Next door to the club was the Class VI (6) store where they sold the hard stuff.  I was not 21 but they didn't ever ask for ID if we were 2nd Lieutenants.  I found that I had a taste for Cutty Sark and a fifth of it would just about last three days if I didn't go to the club for a round of beer.  The bonus was that they would even let me use my club card to charge it.  I had a fridge in my room and three ice cube trays.  I kept them full of water to make Ice. 

For some reason as we got to the Boat in Long Beach, I too them serious about no booze.  That meant that for 18 days I was in forced sobriety.  When we got to Vietnam, the daily limit was two beers and I pretty much followed that with a few slips.  To this day, I hate hot Carling Black Label in a rusty can.   am sure that the good stuff never cleared the ports and they drank up all the Budweiser.  The one exception to my forced sobriety was the time I somehow got a Quart of scotch enroute to an infantry unit that was in the Field.  The unit commander briefed me when I arrived and he said no booze in his unit.  I told him that I had a quart of Scotch and I would not drink it when I was in the field.  I old him that he could check the label anytime and he never did.  One of the old Sergeants found out somehow that I had a bottle.  He started the bidding for that bottle at $20 and by the time I had been there for 6 weeks he was up to a hundred dollars.  I never cracked the seal and took it with me when I left that unit.  I had a 2 quart canteen and when I got to base cam p and found that I would be there for a couple of days I emptied half of that canteen and filled it with Scotch.   I proceeded to get just as drunk as I could and stayed that way for a couple of days.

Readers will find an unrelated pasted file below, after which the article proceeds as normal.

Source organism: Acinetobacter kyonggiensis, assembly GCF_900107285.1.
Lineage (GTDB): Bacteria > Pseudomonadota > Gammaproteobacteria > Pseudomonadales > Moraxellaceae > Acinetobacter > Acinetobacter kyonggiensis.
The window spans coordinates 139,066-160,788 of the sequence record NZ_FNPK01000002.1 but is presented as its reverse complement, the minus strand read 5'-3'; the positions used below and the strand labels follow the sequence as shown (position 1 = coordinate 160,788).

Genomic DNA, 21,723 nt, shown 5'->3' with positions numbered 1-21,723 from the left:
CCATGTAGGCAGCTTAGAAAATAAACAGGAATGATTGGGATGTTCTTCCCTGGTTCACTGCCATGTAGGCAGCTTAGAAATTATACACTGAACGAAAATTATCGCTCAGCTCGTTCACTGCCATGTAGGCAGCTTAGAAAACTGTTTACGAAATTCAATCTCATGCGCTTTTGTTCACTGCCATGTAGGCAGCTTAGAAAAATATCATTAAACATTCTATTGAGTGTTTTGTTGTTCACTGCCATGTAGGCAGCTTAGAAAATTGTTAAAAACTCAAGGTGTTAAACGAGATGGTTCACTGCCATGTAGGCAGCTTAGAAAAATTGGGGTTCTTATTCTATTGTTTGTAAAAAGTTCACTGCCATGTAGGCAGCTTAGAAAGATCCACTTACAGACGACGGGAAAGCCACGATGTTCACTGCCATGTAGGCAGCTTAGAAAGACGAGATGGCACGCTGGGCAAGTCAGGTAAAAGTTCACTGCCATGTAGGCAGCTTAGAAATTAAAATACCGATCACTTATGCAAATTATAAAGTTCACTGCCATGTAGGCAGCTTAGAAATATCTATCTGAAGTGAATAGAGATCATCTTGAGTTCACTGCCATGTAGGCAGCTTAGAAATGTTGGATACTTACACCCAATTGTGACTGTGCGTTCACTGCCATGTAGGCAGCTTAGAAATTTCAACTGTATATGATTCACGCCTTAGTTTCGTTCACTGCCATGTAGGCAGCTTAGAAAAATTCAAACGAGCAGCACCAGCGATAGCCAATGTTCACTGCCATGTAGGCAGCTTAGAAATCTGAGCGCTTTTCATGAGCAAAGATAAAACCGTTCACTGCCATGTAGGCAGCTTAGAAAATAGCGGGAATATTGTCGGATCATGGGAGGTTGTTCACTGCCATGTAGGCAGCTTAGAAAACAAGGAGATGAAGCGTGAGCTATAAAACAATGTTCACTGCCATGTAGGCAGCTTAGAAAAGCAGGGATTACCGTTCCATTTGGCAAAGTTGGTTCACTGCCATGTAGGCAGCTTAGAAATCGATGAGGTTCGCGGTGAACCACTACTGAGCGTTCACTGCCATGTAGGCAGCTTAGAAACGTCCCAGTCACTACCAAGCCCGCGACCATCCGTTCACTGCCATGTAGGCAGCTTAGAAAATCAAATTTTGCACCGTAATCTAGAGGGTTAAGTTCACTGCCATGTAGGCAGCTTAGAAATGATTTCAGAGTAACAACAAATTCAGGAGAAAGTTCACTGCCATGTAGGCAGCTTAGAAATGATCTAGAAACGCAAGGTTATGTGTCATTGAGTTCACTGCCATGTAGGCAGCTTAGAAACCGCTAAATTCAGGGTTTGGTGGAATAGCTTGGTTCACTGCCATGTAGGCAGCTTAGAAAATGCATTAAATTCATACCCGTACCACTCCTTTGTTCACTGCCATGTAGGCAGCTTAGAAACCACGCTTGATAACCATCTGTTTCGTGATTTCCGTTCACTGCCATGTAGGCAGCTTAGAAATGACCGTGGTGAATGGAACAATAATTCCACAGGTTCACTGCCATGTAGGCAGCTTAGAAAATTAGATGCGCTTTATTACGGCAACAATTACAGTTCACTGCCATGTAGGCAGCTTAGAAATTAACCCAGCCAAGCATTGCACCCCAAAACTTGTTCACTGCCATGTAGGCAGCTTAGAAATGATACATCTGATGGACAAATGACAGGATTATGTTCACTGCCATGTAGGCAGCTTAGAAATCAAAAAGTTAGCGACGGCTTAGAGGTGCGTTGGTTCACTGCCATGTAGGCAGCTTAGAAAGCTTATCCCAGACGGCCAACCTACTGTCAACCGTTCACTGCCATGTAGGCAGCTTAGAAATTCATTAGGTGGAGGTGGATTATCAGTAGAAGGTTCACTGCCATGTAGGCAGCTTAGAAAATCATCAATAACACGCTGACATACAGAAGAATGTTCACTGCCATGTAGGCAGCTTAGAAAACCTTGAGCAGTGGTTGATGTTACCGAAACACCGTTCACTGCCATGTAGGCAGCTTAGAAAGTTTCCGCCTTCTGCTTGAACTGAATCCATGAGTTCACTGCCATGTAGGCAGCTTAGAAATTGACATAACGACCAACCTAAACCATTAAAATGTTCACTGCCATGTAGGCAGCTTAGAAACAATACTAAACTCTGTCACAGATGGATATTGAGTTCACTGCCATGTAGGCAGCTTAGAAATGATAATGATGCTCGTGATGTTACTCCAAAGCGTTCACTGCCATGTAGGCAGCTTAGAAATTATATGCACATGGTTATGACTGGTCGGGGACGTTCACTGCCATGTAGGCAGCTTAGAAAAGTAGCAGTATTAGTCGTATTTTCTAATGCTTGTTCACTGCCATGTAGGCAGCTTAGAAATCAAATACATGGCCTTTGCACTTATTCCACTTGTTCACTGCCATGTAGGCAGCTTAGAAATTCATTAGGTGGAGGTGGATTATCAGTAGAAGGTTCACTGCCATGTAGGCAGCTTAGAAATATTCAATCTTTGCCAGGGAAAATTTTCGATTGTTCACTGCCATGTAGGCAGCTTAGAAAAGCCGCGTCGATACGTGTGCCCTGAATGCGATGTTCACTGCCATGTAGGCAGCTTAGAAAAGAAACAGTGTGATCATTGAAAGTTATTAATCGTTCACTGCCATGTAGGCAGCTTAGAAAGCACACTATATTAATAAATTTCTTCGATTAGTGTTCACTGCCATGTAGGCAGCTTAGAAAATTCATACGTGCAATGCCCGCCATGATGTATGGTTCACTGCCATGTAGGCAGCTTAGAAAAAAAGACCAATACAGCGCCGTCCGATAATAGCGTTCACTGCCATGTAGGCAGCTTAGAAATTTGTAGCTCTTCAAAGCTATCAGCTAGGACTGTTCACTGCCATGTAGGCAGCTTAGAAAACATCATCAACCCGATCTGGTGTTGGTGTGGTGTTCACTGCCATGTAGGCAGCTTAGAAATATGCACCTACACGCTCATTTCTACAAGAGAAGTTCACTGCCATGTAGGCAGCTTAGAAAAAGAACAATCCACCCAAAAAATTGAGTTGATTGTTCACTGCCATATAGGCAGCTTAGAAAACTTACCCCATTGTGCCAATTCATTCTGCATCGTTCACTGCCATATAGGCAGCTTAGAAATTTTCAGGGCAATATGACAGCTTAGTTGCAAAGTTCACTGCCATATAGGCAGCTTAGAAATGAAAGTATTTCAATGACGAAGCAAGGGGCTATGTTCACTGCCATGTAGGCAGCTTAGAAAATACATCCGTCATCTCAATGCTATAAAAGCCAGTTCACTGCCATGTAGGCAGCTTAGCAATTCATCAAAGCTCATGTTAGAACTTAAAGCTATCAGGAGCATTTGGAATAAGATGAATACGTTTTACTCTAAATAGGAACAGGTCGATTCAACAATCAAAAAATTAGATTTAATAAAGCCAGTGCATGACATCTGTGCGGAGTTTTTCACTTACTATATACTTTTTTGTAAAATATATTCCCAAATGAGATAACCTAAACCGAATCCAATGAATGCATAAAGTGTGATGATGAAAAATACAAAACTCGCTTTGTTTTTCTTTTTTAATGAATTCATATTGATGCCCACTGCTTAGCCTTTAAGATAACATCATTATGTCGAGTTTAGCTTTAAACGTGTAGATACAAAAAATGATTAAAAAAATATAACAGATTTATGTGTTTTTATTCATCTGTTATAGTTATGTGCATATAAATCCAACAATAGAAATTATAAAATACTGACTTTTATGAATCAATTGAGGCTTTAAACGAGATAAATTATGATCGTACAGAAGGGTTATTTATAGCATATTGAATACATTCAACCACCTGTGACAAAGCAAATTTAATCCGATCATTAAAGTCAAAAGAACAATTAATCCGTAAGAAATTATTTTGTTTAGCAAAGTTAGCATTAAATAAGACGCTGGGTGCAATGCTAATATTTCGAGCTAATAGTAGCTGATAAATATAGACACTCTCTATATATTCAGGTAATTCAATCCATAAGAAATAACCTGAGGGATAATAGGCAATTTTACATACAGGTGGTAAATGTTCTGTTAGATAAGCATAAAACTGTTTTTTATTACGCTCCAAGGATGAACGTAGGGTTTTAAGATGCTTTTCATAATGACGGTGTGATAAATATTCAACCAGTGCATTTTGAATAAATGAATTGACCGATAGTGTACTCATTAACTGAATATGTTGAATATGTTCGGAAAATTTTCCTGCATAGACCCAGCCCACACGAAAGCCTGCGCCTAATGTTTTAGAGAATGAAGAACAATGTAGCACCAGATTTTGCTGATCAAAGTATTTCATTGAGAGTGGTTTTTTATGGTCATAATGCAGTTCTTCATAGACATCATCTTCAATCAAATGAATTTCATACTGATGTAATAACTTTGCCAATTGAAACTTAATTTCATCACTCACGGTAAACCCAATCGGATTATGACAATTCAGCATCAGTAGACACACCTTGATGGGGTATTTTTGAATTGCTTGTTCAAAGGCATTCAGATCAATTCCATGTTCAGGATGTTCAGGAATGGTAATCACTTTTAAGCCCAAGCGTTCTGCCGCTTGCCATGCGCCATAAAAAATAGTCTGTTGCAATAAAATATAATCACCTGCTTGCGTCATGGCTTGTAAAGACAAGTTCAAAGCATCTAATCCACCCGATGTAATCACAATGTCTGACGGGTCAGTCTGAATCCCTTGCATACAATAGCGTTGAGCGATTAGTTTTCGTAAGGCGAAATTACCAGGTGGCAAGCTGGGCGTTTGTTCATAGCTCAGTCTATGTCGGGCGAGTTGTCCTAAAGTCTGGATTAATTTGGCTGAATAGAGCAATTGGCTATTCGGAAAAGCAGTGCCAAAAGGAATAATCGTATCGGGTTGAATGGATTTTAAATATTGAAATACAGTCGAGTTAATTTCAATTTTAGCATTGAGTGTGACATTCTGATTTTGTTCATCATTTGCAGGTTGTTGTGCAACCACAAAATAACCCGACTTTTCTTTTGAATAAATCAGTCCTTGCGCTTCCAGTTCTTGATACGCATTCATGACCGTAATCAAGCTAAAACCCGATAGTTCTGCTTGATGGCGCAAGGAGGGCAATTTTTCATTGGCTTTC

The only other time I got drunk in Vietnam was during the Christmas cease fire.  My sister sent me a bottle of 409 cleaner and I wondered what the hell?  When I opened the cap, I found out that the flask was full of good old Scotch.  While we sat around and played cards that night I did sip from my canteen a few times. 

As I went to work for the Guard, I progressed up through the ranks and as the stress of my job got harder, I drank pretty much every night to cope with it.  I continued to drink but almost always at home so it wasn't a problem.  (to me)    Sometime about 20 years back, I was the Military Personnel Officer for the State and I hated every minute of that job.  One of my Officers scheduled a session for the Family Support Groups and it included a Alcohol Awareness class.  I took Barb and we attended that class.  The instructor handed out a sheet and had us answer the questions.  I answered 7 of the 10 "yes."   I saw that Barbara (who doesn't drink) answered 10 as a "Yes."  When the instructor told us that if we had 3 or more yes's we ere probably in need of help, I asked Barbara why she had 10 as yes.  She told me that she had answered the questions for me. When I asked her about the fact that I had only 7 and she had 10, she told me that I was probably too drunk to notice. 

That was the start of my sobriety.  Like I said, I may not be sober forever, but today I am.   I will probably stay that way until I die and reach that garden spot called Watkins Glen where I will share a mug of grog (whatever that is) and tell war stories with my earlier departed friends.  I may even smoke a cigar or two but that's a different story.

COL, USA (Ret)